St. Michael’s Theatre Musical Society took on the huge challenge of Sondheim’s difficult and dark, Into The Woods, but mostly never took it beyond the superficial level of fairytale in a panto style. A capacity audience were entertained but annoying sound glitches and problems of levels, as well as a panto style set, hampered some fine performers from showing their good talents.
There is a lot of content in this musical that uses familiar folk and fairytale characters to explore life’s journey and disappointments too.
The Baker and his wife are set a task by a Witch to get a cow, as white as milk, a cape as red as blood, hair as yellow as corn and a slipper as pure as gold as before the chime of midnight in three days time. Most of the characters have to journey into the woods to achieve their hopes and dreams.
At one level in act one, it is a straightforward task and journey scenario but the dialogue keeps revealing further clues to the depth of the story and act two is a bleaker, more fearful, more cruel story that ends on an upbeat note with lessons learned and the telling song, No One Is Alone, but be careful what you tell your children, be careful what values you pass on or don’t pass on.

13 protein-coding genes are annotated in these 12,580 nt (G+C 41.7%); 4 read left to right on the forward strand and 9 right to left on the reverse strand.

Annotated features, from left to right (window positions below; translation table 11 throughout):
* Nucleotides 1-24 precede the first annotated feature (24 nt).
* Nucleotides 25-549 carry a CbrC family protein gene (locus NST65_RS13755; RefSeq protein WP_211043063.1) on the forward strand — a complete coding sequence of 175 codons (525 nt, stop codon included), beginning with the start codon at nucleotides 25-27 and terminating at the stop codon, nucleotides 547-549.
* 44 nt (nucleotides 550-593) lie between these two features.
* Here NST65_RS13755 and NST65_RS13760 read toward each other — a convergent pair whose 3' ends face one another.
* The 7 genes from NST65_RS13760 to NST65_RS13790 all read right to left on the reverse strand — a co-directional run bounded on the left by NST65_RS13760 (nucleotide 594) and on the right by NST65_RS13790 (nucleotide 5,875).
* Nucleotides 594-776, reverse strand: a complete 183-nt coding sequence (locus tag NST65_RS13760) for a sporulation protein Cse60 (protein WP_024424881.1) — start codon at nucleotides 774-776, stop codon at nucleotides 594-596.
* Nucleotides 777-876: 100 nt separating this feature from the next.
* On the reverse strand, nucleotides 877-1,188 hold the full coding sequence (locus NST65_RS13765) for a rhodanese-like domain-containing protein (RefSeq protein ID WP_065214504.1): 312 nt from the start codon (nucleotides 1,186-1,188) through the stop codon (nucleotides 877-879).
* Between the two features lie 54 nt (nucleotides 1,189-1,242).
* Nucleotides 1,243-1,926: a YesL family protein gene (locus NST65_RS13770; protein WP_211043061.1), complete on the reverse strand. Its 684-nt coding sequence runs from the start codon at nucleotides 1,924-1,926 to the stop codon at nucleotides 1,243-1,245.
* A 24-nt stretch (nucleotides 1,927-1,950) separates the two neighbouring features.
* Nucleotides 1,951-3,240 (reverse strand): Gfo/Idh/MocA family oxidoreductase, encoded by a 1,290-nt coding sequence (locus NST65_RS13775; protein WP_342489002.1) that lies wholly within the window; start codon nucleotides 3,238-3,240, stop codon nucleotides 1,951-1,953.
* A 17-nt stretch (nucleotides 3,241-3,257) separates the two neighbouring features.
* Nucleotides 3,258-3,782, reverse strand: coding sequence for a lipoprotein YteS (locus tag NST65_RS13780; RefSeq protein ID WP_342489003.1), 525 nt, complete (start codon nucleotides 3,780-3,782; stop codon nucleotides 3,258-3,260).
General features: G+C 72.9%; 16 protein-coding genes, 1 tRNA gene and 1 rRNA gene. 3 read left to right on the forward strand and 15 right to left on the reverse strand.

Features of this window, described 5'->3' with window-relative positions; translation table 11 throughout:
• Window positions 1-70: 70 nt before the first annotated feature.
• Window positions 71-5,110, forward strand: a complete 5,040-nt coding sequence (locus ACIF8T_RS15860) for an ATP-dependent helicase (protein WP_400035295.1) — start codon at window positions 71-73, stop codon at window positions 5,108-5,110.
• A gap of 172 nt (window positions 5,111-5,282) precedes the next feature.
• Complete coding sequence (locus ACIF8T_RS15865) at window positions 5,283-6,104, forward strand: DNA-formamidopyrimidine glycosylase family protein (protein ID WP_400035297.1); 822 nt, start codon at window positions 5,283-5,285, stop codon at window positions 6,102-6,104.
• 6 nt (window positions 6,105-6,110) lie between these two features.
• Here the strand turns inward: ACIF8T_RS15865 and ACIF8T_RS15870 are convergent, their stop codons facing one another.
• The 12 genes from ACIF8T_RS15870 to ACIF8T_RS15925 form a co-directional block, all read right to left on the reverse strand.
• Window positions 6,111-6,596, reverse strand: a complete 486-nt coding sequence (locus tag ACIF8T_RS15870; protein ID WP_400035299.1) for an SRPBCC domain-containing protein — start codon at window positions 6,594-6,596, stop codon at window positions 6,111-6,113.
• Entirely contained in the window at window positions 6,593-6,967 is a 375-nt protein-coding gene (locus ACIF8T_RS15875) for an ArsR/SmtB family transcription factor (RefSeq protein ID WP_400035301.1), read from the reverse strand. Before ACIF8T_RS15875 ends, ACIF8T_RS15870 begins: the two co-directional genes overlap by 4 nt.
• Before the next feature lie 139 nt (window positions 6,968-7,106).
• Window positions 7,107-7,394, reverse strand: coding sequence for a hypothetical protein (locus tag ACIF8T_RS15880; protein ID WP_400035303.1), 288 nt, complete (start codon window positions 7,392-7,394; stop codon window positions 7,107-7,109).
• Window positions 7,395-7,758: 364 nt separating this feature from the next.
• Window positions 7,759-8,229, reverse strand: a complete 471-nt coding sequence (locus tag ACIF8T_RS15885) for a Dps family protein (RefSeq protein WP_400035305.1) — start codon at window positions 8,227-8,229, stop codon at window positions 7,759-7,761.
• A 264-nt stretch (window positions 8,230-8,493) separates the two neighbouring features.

This was a big cast show where Therese Canavan as Witch was always impressive. She overcame sound problems, to excel in Last Midnight and Children Will Listen.
Brendan Redmond as Wolf and Cinderella’s Prince was quality and his rich vocal tones were good in Hello Little Girl and Agony. Jan Kennedy was a fine Cinderella and sang with expression and meaning. Nancy Rochford-Flynn was a rock of strength as Baker’s Wife and Nigel O’Neill as Baker was defeated by a dodgy face mic. The sound team must have been lost in the woods.
Margaret Dunne was a ditsy cameo Granny and Voice of the Giant, James O’Connor, made Jack believable and Caoimhe Kennedy Ryan was a gem as Milky White. Peter O’Connor worked his white socks off as Cinderella’s father.
A quality 13 strong pit gave a fin performance with fine Trumpet, French Horn and Clarinet work in evidence.